The boom has been beneficial for people such as Jordan Kitaen and Mikel Elliott, owners of Quixote, a company that provides RVs specially equipped for fashion shoots. A Quixote camper--complete with clothing racks and makeup table--served as the dressing room for the Travel & Leisure and L’Uomo Vogue shoot. “Our business has doubled in the last year,” Elliott says.
Model Tanya O., strutting for photographer McDaniel, is also stoked. “Things are good,” the 21-year-old says. “L.A.'s not for models who want to relax.”
Business is up by 25% over last year at Visages RPS Inc., a firm that supplies hair, wardrobe and makeup people for shoots. At Legends Inc., which routinely organizes $100,000 photo shoots, the workload has doubled over the last year. And bookings at Smashbox, a Culver City photo studio and styling firm that often hosts the industry’s creative elite, are up by 50%. “It’s the stylists from L.A. who are setting the trends,” says co-owner Dean Factor.
In the last few years, it was the threatening climate in L.A. that turned the industry away. Recession, riots, fires, floods and a very large earthquake scared the fashion world. Miami’s South Beach became New York’s sunny surrogate.
“The floods, riots and fires chased them all away,” says L.A.- and Paris-based photographer Phillip Dixon. “They’re slowly coming back because it’s the best place to shoot.”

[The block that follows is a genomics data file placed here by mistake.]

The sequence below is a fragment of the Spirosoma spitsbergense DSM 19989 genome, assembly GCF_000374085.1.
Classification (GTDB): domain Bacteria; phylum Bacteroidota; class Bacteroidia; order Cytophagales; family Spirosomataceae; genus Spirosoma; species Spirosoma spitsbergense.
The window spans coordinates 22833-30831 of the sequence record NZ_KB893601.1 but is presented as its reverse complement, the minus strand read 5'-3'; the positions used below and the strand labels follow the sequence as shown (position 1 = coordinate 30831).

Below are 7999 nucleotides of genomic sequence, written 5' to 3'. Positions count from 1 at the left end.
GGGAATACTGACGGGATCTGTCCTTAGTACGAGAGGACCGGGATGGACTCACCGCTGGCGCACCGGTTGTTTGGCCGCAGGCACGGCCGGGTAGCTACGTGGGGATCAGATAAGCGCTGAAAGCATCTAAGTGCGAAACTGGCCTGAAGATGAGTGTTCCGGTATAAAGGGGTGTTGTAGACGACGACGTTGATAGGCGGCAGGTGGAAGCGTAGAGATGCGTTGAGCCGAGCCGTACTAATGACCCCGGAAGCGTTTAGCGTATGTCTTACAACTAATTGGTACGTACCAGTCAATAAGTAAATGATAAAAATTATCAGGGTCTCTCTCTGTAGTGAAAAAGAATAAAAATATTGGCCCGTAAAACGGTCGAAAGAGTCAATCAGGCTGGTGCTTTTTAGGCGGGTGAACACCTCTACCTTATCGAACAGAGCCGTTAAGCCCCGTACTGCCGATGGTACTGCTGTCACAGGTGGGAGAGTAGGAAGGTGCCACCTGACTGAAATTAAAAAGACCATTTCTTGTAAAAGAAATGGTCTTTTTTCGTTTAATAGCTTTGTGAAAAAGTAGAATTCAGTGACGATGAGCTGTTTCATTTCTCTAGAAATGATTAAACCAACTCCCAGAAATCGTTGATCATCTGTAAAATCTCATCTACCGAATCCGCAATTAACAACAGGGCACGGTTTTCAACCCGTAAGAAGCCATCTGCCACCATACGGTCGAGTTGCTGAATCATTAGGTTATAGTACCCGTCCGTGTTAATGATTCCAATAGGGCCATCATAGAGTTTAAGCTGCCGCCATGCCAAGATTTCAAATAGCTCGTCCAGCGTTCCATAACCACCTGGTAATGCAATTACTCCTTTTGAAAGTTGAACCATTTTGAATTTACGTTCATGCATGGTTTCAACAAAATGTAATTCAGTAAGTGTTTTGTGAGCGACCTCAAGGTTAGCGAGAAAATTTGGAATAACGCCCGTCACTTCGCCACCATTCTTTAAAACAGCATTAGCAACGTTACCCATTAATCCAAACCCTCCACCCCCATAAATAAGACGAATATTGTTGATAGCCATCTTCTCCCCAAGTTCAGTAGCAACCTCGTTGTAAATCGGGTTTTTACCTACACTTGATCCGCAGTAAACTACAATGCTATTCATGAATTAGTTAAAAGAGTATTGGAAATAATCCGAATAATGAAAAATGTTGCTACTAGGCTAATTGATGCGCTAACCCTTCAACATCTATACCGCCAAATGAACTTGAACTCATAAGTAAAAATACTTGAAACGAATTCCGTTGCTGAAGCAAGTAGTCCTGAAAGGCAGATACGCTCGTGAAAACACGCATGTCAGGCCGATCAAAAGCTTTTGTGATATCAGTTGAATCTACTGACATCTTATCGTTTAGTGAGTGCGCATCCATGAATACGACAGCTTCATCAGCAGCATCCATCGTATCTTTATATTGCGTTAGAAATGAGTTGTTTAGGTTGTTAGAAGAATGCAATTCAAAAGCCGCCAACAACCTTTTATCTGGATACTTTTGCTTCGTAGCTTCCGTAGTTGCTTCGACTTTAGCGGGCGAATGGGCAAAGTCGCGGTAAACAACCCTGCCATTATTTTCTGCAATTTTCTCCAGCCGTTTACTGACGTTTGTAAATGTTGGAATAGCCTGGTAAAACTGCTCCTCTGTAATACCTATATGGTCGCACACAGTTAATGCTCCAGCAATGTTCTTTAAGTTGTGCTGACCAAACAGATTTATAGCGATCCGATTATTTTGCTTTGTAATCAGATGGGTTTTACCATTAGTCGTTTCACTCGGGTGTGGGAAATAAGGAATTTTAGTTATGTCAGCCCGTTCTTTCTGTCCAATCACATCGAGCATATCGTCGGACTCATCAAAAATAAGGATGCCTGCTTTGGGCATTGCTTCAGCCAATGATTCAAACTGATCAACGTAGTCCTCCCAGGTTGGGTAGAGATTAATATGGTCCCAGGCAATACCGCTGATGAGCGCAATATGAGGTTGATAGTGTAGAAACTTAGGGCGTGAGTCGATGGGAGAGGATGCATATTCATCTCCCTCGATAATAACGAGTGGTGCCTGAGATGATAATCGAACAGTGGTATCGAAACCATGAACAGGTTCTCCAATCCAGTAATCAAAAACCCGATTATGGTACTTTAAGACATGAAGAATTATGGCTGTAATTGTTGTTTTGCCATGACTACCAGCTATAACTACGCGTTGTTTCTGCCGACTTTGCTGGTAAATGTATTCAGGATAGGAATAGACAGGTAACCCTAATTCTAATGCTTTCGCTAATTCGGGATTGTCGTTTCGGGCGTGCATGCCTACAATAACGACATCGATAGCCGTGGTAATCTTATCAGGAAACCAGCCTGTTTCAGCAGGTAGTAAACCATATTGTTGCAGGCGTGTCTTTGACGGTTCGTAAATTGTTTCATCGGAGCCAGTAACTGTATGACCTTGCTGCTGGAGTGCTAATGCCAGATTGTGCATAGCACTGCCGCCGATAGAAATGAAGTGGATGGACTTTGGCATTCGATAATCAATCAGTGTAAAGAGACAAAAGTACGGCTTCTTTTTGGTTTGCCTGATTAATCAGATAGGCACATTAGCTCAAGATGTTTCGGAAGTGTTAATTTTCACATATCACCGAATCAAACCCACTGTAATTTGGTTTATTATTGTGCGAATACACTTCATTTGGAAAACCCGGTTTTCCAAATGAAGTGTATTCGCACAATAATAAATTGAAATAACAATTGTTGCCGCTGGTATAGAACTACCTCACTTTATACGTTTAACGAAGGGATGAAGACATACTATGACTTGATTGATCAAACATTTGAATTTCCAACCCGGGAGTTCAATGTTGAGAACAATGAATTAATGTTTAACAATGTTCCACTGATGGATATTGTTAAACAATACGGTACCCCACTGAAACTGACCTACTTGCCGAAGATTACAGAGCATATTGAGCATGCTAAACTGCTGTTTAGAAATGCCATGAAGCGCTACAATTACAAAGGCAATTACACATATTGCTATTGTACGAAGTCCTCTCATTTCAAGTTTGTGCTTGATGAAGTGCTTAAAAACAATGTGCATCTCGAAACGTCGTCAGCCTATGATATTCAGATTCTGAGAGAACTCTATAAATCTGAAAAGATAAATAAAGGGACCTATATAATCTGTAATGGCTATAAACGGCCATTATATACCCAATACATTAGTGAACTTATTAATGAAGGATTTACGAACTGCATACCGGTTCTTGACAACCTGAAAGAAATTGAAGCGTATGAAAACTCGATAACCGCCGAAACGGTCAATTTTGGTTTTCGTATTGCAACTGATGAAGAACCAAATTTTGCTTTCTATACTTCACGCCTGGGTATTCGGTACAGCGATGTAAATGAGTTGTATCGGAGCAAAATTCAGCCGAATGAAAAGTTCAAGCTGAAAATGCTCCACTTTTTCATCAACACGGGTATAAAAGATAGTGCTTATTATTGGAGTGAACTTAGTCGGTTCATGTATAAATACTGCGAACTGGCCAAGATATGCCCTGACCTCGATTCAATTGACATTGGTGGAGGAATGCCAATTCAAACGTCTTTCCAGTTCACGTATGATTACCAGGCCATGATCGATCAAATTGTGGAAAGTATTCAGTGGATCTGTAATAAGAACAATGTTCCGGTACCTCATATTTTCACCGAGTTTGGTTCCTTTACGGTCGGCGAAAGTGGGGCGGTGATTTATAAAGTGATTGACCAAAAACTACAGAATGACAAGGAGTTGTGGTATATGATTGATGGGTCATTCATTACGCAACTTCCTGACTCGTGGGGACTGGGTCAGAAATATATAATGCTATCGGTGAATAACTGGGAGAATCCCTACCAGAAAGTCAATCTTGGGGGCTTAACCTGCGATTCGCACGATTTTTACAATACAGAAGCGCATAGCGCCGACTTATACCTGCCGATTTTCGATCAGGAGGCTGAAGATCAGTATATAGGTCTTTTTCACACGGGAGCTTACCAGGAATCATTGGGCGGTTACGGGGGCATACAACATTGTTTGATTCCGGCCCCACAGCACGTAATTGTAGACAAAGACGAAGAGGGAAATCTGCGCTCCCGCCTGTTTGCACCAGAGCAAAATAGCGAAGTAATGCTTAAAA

Some have also complained that Miami, warm and beautiful as it is, is too crowded, crime-ridden and rain-saturated. Some say Miami is passe. “What’s happening in Miami is that in South Beach, there are 30 motor homes trying to line up on the beach,” says Yasuko Austin, owner of Legends Inc.
At the same time, the Los Angeles County Entertainment Industry Affairs office has loosened up. Until last year, it required not only a $100 registration fee but also a $100 permit for each location on a shooting schedule. Modeling agent Blanchard complained that the rules, geared toward the movie industry, had sent fashion clients packing to Miami. Mindful of the millions at stake, the county Board of Supervisors responded quickly with an annual $100 permit for fashion photographers. It allows them to roam county property--including popular coastal backdrops--at will.
“They almost regulated themselves out of business,” says Quixote’s Kitaen of the old guidelines. “It’s just as competitive as anywhere else now.”
Add to that the current hipness of ‘40s-era Hollywood looks and the popularity of models-as-stars (Cindy Crawford, Linda Evangelista, Vendela and Tatiana are among the bigger names rumored to be in residence here). “A lot of the young celebrity types are based (in L.A.) and they almost create a movement,” Ford says.
But the biggest attraction is what always brought people here--beauty. Southern California has Big Bear and the beaches, the funk of Downtown L.A., and the newly deputized hip spots of San Diego and Santa Barbara. There’s less rain than Miami, less snow than New York, and more diversity than another newly popular backdrop--the Arizona desert, industry experts say.
“We recently had to produce a summer and winter ad campaign in three days,” says Austin of Legends. “So we did Malibu, Santa Monica and then Big Bear for winter.
“Nowhere else in the world can you do that.”